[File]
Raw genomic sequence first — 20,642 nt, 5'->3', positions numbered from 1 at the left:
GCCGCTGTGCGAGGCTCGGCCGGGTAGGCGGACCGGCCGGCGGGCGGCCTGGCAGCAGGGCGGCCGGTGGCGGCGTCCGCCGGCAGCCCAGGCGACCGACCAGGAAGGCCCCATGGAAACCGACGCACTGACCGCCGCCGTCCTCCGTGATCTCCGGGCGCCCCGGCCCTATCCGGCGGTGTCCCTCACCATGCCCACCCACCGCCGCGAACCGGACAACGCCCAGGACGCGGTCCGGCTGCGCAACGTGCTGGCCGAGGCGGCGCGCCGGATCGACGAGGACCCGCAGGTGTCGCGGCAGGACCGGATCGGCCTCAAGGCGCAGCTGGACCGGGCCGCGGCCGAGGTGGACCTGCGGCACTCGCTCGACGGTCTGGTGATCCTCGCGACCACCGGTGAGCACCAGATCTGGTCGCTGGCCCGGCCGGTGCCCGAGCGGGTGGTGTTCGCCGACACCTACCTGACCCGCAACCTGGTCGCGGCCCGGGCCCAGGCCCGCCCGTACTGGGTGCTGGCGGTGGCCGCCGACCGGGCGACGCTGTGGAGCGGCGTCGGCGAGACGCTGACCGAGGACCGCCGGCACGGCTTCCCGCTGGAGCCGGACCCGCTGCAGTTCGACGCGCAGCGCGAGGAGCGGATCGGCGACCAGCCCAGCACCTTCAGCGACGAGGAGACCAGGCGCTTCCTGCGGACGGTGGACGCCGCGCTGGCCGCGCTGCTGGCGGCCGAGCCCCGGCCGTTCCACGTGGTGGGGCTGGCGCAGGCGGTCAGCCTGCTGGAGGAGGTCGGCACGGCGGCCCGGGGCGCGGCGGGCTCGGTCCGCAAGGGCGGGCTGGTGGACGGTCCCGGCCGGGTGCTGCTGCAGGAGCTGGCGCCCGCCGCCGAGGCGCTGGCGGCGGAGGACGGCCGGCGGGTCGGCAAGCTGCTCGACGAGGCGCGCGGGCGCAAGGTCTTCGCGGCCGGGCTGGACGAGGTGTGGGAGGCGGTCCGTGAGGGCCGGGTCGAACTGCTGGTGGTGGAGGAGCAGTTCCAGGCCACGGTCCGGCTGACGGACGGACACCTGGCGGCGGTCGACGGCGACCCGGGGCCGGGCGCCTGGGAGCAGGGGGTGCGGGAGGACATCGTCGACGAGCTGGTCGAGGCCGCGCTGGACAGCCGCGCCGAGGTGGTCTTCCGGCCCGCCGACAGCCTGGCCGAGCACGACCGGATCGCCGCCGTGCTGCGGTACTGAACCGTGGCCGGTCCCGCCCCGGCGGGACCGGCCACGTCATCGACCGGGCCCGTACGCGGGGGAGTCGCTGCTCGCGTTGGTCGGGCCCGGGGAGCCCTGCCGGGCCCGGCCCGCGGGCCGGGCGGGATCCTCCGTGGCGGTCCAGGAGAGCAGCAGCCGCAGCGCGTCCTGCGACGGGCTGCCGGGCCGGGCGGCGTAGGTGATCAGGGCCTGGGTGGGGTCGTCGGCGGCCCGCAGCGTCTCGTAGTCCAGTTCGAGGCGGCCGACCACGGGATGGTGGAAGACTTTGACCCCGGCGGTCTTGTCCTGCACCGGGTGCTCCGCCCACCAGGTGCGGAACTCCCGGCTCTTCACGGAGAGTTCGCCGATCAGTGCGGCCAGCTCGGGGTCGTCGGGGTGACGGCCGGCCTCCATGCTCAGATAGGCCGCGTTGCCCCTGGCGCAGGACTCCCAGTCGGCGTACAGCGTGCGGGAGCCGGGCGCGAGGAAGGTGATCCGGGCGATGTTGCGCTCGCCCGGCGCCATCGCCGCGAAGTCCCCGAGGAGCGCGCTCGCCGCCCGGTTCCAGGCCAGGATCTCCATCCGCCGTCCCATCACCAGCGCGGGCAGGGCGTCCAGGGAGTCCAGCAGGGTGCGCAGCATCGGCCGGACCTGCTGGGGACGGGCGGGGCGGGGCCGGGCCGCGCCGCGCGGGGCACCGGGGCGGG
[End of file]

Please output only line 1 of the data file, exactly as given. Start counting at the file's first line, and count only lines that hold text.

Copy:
Raw genomic sequence first — 20,642 nt, 5'->3', positions numbered from 1 at the left: